November 26, 2014

WHY UVA COULDN’T WIN:

I’ve spoken at length about the troubling impact that campus adjudication with limited due process can have on the lives of accused men. I’ve spoken less, however, about the other problem, which is how it can leave predators free to commit more rapes. Helping victims focus on their own healing may well be better for the victims; I’m not an expert, so I couldn’t say. But it’s probably worse for the future victims. Expelling a man may be a pretty big burden on him, but we’d really like to put an even bigger burden on people who gang-rape 18-year-old girls; we’d like to lock them up where they can’t get at any more 18-year-old girls. I’m at least open to arguments that a college disciplinary hearing is what we need to combat “non-consensual-kissing.” But it is ludicrously inadequate as either a punishment for, or a deterrent to, what allegedly happened in that fraternity house.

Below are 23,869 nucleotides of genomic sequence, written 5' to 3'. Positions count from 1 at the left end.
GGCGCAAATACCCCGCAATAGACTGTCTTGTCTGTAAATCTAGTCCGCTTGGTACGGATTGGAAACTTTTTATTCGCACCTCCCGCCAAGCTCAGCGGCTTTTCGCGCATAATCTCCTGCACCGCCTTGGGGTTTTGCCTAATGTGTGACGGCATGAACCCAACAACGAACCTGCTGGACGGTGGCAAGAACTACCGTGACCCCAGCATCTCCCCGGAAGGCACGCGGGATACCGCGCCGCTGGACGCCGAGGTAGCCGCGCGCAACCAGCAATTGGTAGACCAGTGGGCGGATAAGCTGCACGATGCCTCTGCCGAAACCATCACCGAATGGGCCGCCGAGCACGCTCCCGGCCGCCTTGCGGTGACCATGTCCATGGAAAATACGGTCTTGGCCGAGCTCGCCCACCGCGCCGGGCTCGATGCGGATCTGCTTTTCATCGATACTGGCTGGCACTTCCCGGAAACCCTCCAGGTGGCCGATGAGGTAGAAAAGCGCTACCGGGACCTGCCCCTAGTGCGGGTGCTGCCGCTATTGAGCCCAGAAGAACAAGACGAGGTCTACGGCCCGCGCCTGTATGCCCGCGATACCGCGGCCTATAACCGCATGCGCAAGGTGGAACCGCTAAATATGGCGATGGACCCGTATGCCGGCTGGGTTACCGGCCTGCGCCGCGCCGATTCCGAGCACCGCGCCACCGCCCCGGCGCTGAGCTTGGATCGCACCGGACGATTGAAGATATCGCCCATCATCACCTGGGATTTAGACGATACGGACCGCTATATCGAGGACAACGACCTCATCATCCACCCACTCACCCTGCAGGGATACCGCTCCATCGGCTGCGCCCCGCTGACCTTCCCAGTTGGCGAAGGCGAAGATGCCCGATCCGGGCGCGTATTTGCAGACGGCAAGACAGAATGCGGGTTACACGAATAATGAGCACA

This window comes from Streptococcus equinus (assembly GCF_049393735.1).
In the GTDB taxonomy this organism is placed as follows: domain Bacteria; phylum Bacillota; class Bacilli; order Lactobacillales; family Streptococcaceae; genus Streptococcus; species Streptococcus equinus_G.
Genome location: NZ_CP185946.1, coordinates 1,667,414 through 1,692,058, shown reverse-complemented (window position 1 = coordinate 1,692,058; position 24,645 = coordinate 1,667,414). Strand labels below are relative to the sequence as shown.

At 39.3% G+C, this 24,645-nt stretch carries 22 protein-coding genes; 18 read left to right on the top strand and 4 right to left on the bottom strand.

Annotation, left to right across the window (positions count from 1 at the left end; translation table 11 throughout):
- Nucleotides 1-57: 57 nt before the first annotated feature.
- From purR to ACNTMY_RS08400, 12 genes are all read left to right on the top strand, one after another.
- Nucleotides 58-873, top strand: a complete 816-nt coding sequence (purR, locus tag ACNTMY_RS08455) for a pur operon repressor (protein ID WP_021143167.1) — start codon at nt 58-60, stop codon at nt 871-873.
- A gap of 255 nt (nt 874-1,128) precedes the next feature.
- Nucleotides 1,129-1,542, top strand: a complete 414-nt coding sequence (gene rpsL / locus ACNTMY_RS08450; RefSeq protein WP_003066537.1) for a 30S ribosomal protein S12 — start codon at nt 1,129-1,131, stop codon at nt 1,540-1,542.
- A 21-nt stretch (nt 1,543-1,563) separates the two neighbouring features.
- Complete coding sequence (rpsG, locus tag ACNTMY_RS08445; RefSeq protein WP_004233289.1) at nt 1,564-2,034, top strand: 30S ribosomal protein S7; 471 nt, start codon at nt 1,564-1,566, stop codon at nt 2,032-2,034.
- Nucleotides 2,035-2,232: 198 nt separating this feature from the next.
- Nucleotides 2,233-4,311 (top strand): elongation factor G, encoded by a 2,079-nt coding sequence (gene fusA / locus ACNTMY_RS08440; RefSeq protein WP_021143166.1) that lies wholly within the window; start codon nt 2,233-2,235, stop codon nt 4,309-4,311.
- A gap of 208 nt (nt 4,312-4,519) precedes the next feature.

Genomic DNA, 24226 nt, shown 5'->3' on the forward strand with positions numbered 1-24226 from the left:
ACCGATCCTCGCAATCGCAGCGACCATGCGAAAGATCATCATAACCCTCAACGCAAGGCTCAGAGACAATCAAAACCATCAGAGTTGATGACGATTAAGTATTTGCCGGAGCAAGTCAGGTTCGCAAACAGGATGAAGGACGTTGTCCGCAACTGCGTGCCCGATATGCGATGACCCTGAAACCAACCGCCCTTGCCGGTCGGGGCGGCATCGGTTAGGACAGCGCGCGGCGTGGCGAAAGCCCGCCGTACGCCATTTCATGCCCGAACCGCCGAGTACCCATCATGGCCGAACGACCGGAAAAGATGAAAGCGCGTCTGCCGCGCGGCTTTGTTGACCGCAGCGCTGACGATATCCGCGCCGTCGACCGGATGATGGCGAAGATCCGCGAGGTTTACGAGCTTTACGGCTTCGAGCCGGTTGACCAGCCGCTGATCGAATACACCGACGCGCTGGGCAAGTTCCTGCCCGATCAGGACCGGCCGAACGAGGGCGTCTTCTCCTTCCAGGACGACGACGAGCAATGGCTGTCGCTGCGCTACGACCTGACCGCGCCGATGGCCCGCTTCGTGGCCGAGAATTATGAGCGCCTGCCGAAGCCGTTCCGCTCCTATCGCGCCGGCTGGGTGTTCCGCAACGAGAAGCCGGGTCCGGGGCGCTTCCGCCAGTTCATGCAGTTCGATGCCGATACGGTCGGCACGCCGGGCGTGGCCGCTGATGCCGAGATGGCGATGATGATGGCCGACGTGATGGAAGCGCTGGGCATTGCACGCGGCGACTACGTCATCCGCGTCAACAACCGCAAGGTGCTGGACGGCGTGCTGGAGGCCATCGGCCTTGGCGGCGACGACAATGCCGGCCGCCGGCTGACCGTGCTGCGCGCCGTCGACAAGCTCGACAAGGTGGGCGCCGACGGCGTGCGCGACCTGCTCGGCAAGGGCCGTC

Do victims have a right to stay home and focus on themselves, while leaving the predators who did it at large to rape again? Do administrators have a right to focus on the victims, rather than the risk to the community? These are hard questions, and I’m not sure I have good answers. But I do worry that by bundling gang rape into the catch-all category of sexual assault, in the hopes of raising the offensiveness of groping women and otherwise forcing your unwanted attentions on their bodies, we are also reducing the seriousness with which we treat gang rape.

When a currency is inflated, it loses value. That applies to moral currency, too.

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